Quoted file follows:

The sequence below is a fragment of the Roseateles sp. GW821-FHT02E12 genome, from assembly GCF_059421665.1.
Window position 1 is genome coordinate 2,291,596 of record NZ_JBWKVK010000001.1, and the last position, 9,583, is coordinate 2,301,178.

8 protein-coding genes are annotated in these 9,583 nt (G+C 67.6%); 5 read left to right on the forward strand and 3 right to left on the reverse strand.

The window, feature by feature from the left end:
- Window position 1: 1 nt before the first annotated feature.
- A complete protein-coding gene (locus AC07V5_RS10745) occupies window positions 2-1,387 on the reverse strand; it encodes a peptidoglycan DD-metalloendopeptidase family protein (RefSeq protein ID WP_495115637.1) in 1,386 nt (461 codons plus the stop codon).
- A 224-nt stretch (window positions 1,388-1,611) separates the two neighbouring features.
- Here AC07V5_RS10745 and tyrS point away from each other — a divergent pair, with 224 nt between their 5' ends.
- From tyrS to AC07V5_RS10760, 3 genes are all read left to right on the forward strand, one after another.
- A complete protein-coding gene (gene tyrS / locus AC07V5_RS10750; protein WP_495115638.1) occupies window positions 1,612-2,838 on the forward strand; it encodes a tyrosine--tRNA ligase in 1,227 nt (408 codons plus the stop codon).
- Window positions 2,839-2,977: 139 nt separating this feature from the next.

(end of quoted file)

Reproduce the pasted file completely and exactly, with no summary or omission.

The sequence below is a fragment of the Roseateles sp. GW821-FHT02E12 genome, from assembly GCF_059421665.1.
Window position 1 is genome coordinate 2,291,596 of record NZ_JBWKVK010000001.1, and the last position, 9,583, is coordinate 2,301,178.

8 protein-coding genes are annotated in these 9,583 nt (G+C 67.6%); 5 read left to right on the forward strand and 3 right to left on the reverse strand.

The window, feature by feature from the left end:
- Window position 1: 1 nt before the first annotated feature.
- A complete protein-coding gene (locus AC07V5_RS10745) occupies window positions 2-1,387 on the reverse strand; it encodes a peptidoglycan DD-metalloendopeptidase family protein (RefSeq protein ID WP_495115637.1) in 1,386 nt (461 codons plus the stop codon).
- A 224-nt stretch (window positions 1,388-1,611) separates the two neighbouring features.
- Here AC07V5_RS10745 and tyrS point away from each other — a divergent pair, with 224 nt between their 5' ends.
- From tyrS to AC07V5_RS10760, 3 genes are all read left to right on the forward strand, one after another.
- A complete protein-coding gene (gene tyrS / locus AC07V5_RS10750; protein WP_495115638.1) occupies window positions 1,612-2,838 on the forward strand; it encodes a tyrosine--tRNA ligase in 1,227 nt (408 codons plus the stop codon).
- Window positions 2,839-2,977: 139 nt separating this feature from the next.